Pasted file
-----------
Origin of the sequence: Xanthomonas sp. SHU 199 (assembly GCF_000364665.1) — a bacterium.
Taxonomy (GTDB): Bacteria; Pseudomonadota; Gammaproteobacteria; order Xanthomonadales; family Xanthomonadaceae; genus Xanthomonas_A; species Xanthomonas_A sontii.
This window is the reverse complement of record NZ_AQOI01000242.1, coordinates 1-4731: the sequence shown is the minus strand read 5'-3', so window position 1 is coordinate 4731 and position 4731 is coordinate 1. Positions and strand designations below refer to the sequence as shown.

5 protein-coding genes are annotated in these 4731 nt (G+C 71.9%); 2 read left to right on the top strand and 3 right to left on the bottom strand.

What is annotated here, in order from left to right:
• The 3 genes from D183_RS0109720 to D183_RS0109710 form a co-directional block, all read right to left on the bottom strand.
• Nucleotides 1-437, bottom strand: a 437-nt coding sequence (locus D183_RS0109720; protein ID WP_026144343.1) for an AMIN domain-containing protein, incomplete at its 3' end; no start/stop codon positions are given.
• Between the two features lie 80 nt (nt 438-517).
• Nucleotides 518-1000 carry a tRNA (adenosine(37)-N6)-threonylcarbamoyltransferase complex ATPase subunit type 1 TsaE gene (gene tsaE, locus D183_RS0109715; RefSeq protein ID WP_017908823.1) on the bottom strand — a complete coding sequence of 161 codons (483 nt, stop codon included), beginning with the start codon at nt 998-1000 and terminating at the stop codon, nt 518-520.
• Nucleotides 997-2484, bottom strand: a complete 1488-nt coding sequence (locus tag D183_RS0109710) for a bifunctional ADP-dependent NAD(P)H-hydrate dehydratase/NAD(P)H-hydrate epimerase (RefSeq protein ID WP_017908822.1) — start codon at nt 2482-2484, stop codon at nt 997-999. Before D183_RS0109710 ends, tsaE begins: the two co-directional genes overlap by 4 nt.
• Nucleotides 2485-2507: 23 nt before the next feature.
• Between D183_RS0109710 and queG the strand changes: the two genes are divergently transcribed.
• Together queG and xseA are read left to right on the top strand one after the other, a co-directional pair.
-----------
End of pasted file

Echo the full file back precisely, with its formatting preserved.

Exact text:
Origin of the sequence: Xanthomonas sp. SHU 199 (assembly GCF_000364665.1) — a bacterium.
Taxonomy (GTDB): Bacteria; Pseudomonadota; Gammaproteobacteria; order Xanthomonadales; family Xanthomonadaceae; genus Xanthomonas_A; species Xanthomonas_A sontii.
This window is the reverse complement of record NZ_AQOI01000242.1, coordinates 1-4731: the sequence shown is the minus strand read 5'-3', so window position 1 is coordinate 4731 and position 4731 is coordinate 1. Positions and strand designations below refer to the sequence as shown.

5 protein-coding genes are annotated in these 4731 nt (G+C 71.9%); 2 read left to right on the top strand and 3 right to left on the bottom strand.

What is annotated here, in order from left to right:
• The 3 genes from D183_RS0109720 to D183_RS0109710 form a co-directional block, all read right to left on the bottom strand.
• Nucleotides 1-437, bottom strand: a 437-nt coding sequence (locus D183_RS0109720; protein ID WP_026144343.1) for an AMIN domain-containing protein, incomplete at its 3' end; no start/stop codon positions are given.
• Between the two features lie 80 nt (nt 438-517).
• Nucleotides 518-1000 carry a tRNA (adenosine(37)-N6)-threonylcarbamoyltransferase complex ATPase subunit type 1 TsaE gene (gene tsaE, locus D183_RS0109715; RefSeq protein ID WP_017908823.1) on the bottom strand — a complete coding sequence of 161 codons (483 nt, stop codon included), beginning with the start codon at nt 998-1000 and terminating at the stop codon, nt 518-520.
• Nucleotides 997-2484, bottom strand: a complete 1488-nt coding sequence (locus tag D183_RS0109710) for a bifunctional ADP-dependent NAD(P)H-hydrate dehydratase/NAD(P)H-hydrate epimerase (RefSeq protein ID WP_017908822.1) — start codon at nt 2482-2484, stop codon at nt 997-999. Before D183_RS0109710 ends, tsaE begins: the two co-directional genes overlap by 4 nt.
• Nucleotides 2485-2507: 23 nt before the next feature.
• Between D183_RS0109710 and queG the strand changes: the two genes are divergently transcribed.
• Together queG and xseA are read left to right on the top strand one after the other, a co-directional pair.